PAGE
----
Firms will not only have to expand the aperture of the lens in which they view talent, but also work harder to identify and cultivate high potential talent from within.  Identifying key high potential talent to retain and accelerate their performance, will play an increasingly pivotal role in helping them do this. 

9. Technology, Travel, and Tourism will emerge as industry hot spots. 

As anyone who’s tried to book a flight or rent a car in recent months already knows, travel and tourism have come back with a roar, fueled by post-pandemic pent-up consumer demand. Now businesses once shuttered by lockdowns are finding themselves short on talent, leaving the industry ripe for disruptive innovations in price, speed, and efficiency.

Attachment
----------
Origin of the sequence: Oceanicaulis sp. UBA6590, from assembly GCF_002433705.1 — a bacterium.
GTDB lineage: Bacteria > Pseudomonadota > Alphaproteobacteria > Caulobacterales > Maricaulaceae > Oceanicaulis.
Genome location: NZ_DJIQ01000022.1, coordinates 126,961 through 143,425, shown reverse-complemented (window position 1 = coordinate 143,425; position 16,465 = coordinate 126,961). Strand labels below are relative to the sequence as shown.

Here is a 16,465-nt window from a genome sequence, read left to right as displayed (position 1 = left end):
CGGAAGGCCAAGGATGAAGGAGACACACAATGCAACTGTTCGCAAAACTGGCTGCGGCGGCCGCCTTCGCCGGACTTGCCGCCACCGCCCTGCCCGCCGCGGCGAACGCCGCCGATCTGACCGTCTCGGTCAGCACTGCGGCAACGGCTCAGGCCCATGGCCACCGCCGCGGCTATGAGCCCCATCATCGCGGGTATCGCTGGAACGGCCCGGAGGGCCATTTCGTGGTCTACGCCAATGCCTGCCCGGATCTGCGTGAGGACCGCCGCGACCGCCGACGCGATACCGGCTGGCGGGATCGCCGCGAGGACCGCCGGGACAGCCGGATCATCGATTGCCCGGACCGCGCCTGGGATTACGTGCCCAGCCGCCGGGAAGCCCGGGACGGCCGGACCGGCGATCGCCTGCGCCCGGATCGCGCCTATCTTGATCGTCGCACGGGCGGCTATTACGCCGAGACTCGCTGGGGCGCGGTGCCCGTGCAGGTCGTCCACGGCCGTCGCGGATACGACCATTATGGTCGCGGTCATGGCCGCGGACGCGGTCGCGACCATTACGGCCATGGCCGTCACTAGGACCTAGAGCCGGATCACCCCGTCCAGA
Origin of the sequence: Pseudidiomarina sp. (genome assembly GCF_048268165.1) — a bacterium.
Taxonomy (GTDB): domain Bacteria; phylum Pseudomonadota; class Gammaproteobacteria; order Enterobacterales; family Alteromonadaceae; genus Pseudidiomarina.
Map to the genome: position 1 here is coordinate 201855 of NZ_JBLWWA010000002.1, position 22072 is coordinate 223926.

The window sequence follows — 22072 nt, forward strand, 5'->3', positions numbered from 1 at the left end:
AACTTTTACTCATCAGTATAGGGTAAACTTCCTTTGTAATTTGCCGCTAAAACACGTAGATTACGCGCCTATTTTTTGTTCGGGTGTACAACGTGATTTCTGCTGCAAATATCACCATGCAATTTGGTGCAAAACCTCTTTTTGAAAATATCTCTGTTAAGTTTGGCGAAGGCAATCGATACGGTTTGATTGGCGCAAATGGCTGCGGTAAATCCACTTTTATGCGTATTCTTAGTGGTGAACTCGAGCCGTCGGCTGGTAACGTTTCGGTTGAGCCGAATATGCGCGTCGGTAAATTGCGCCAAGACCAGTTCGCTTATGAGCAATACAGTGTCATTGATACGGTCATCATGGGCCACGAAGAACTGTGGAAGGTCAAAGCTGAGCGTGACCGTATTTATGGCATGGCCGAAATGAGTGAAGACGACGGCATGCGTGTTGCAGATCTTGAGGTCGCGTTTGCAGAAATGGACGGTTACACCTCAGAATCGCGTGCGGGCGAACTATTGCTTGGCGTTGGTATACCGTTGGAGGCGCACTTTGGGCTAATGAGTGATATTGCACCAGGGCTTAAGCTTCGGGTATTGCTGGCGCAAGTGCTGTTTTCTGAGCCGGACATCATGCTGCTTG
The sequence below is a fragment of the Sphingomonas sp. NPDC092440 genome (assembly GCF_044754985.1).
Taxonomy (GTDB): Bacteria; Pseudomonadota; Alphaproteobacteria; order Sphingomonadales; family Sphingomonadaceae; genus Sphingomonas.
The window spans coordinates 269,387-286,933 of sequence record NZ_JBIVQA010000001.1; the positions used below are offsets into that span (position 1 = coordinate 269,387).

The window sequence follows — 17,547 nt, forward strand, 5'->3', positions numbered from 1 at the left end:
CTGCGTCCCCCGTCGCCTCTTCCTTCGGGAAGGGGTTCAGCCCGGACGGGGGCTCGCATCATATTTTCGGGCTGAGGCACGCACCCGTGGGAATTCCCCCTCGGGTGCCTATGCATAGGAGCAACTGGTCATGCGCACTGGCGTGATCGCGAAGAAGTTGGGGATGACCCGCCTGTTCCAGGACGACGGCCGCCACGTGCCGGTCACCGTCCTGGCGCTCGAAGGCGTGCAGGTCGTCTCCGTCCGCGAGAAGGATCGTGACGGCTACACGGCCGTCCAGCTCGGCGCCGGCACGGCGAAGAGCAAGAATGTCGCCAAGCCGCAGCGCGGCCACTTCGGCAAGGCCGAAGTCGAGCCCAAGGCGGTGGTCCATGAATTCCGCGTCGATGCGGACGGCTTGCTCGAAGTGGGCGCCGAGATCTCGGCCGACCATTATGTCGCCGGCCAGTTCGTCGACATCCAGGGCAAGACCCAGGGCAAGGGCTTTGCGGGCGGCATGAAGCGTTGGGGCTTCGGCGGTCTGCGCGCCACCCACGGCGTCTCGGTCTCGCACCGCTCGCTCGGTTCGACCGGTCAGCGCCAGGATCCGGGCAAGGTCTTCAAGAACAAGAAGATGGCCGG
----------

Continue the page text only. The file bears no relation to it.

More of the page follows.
Meanwhile, tech remains a driving force with no indications of a slowdown.  With 85% of most businesses across industries facing similar technological challenges, opportunities abound for those who can innovate common solutions at scale.  

10. Social purpose will become a requirement for attracting new talent.  

Demonstrating a true commitment to social purpose prerogatives like D&I, human rights, sustainability, and climate justice may be the single most important move that firms can take today to attract the talent of tomorrow.   

In the words of social purpose author and entrepreneur, Jonah Sachs, “In order to tell better stories, brands must actually be better stories. Our brave new media world hasn’t just put audiences in charge; it has also given them the tools to instantly peel back the curtain on marketing campaigns and to look at the substance behind them.”

What story does your brand tell to the talent you are trying to attract?